But the aide went on to repeat, with emphasis, some of Bush’s words that put democratization of other countries at the center of his foreign policy. “It is a top priority for his second term,” the aide said. “He’s raised the emphasis. He’s raised the profile.... He’s made it clear that he’s going to turn up the pressure a bit. He’s going to try to accelerate the process.”
The administration would begin unveiling specific steps to increase the pressure for democracy in undemocratic countries, the Bush aide said, but he refused to describe any at this point.
At her confirmation hearings this week, Secretary of State-designate Condoleezza Rice named six countries as “outposts of tyranny” that would get special attention from the second-term Bush administration: Cuba, Burma, North Korea, Iran, Belarus and Zimbabwe.
On Friday, the senior official who briefed reporters said the administration also would be pressing friendly regimes to institute democratic reforms; he mentioned Russia, China, Pakistan and Egypt “as illustrations.” Much of the pressure, he said, would be private rather than public, and the administration would be careful to avoid undermining a leader like Pakistani President Pervez Musharraf, whom it counts as a democratic reformer.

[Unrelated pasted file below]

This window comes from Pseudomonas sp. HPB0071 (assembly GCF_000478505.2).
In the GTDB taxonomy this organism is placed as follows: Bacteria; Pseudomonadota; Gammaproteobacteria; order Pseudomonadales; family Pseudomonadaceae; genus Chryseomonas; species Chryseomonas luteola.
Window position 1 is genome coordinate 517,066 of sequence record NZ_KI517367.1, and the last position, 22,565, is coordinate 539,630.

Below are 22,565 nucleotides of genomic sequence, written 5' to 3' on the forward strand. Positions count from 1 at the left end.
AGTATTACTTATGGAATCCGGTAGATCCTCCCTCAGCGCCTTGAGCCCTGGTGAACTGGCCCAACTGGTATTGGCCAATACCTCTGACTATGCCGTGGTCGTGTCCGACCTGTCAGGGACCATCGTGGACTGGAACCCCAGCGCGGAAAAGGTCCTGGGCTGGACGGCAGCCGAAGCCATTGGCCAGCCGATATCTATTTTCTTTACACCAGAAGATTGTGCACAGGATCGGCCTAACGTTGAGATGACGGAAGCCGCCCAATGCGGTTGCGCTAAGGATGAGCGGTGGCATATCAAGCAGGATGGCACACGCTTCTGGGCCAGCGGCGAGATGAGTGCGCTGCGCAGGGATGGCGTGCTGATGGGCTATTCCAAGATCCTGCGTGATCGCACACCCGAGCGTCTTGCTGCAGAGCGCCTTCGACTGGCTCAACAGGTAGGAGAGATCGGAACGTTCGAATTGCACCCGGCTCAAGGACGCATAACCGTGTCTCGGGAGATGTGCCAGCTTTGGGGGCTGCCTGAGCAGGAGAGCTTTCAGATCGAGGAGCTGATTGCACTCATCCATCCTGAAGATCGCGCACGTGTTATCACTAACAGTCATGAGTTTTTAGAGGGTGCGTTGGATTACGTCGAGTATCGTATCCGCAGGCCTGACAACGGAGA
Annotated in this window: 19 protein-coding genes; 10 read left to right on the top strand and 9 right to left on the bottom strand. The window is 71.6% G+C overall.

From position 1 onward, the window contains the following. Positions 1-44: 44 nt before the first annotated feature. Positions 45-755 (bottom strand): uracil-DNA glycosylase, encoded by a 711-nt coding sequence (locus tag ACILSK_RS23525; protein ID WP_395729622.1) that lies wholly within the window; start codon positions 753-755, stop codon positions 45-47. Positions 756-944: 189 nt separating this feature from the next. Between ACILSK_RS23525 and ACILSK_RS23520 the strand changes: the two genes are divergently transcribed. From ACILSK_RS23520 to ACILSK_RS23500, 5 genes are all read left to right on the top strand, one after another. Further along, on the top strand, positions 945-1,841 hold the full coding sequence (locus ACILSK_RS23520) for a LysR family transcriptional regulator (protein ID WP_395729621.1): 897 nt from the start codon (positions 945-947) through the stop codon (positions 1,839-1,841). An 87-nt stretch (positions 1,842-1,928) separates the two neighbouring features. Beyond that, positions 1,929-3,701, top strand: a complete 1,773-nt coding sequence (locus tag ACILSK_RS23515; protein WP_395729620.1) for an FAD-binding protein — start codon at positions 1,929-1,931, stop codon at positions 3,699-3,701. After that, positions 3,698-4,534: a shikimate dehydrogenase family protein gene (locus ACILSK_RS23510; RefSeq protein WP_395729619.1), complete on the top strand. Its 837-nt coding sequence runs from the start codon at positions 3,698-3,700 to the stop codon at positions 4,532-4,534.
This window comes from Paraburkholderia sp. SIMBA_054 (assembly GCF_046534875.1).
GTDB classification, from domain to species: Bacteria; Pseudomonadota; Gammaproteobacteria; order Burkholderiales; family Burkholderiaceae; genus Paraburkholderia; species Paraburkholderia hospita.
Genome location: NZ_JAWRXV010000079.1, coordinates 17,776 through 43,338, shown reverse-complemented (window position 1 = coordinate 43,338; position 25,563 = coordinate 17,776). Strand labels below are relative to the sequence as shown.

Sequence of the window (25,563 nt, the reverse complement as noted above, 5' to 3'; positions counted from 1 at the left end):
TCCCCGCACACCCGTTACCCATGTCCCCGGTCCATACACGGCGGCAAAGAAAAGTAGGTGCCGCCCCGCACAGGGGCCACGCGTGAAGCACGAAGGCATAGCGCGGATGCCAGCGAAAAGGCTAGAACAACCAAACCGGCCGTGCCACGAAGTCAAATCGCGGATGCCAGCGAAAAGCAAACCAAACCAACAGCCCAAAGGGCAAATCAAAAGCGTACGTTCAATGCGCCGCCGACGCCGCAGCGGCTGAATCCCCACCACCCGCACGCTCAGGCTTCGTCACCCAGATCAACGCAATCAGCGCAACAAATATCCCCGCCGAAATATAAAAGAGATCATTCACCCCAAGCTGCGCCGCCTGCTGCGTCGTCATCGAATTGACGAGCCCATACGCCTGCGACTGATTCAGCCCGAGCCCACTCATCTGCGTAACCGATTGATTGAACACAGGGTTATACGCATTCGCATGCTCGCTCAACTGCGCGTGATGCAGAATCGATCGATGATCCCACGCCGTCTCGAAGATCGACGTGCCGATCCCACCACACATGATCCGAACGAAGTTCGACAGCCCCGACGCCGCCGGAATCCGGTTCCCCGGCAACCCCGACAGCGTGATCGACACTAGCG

Another senior official -- a prominent neoconservative who also refused to be named -- said Bush’s theme reflected several “lessons learned” in the last 30 years. Chief among them, he said, was an argument that neoconservatives often made about the Soviet Union and, more recently, Iraq: that a central goal of the United States should be “systemic change” -- changing hostile states’ regimes, not merely their policies.
Still, he cautioned, “A policy promoting democracy also has to be a realistic policy.... We have to consider ... what are the risks of overly rapid change? What’s the downside?”
The definition of neoconservatism has been hotly debated in recent years as the neocon camp has grown in numbers and influence. One of the movement’s fathers, Irving Kristol, once defined it -- in contrast to traditional conservatism -- as “forward-looking, not nostalgic ... cheerful, not grim.” In domestic affairs, he wrote, neocons tend to accept the need for a strong federal government, not a weak one.
In foreign policy, they believe in a broad definition of the national interest, not a narrow one; they are more willing than most traditional conservatives to commit American power, including military power, to such causes as democracy and human rights.